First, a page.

You might have noticed that we never sell blade grinders but that our grinder selection is smartly split between flat and conical burr grinders. While most coffee afficionados know why you shouldn’t use a blade grinder in your coffee routine (really, don’t they’ll give you a horrible brew), the differences between flat and conical burr grinders are far more subtle.
The best way to think of flat and conical burr coffee grinders is to compare them to different types of trainers. While they may look very similar and do the same thing, they are also different. And each type of grinder, just like each type of trainer, has its own benefits. The key is to find the one that works right for you.
What’s the difference between flat and conical burr grinders?
It’s easier to look at the similarity first. So, burr grinders are designed to force your coffee beans through a gap between two burrs. The gap is your grind setting; the larger the gap, the coarser the grind. The burrs crush and cut the beans until the particles that remain escape through the gap. And, hey presto, you have consistent, fresh grounds to put into your coffee brewer.
The differences between flat and conical burr coffee grinders relate to how the burrs are placed.
Flat burr grinders
A flat burr grinder like the Fellow ODE or the Baratza Forte will have two burrs that lay parallel (usually on top) of each other and rotate. This motion grinds the beans and pushes the grind to the outer edges, where it then passes through the gap.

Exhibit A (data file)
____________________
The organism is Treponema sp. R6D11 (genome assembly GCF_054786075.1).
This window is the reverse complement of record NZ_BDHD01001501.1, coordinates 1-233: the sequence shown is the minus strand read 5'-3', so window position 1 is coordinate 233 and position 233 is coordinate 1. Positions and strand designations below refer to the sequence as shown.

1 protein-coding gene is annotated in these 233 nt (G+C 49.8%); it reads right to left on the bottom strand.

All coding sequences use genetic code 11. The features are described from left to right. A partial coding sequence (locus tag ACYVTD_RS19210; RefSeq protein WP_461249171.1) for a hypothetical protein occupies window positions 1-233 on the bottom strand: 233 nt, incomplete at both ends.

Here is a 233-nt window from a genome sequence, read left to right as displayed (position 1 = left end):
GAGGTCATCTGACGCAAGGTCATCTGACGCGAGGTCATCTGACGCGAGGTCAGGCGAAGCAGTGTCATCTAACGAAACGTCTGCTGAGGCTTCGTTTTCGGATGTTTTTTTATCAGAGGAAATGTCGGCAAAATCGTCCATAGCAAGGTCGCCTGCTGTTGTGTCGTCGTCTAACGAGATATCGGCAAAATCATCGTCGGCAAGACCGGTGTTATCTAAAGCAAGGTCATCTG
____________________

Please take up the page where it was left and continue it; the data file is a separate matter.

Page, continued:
Conical burr grinders
Conical burr grinders such as the Baratza Sette 270 and most hand coffee grindershave burrs shaped like rings and cones that fit inside each other and rely on gravity to pull the grounds through the gap at the bottom.
So, flat vs conical grinders: which is best?
This is going to come down to your personal grinding needs. Flat burr grinders are considered to create a more consistent grind and they are generally faster. As an example, the Baratza Vario W grinds at an average of 2g/sec. However, because they don’t rely on gravity to help with the grinding process, flat burr grinders usually have to use more powerful motors to get the job done. This can mean that your coffee beans may experience heat that could affect the taste of your final brew.
Conical grinders’ reliance on gravity to pull through the grounds mean that they are generally quieter and need smaller motors, creating less heat. However, this can impact on the speed of the grind and can make them slightly slower than their flat burr cousins.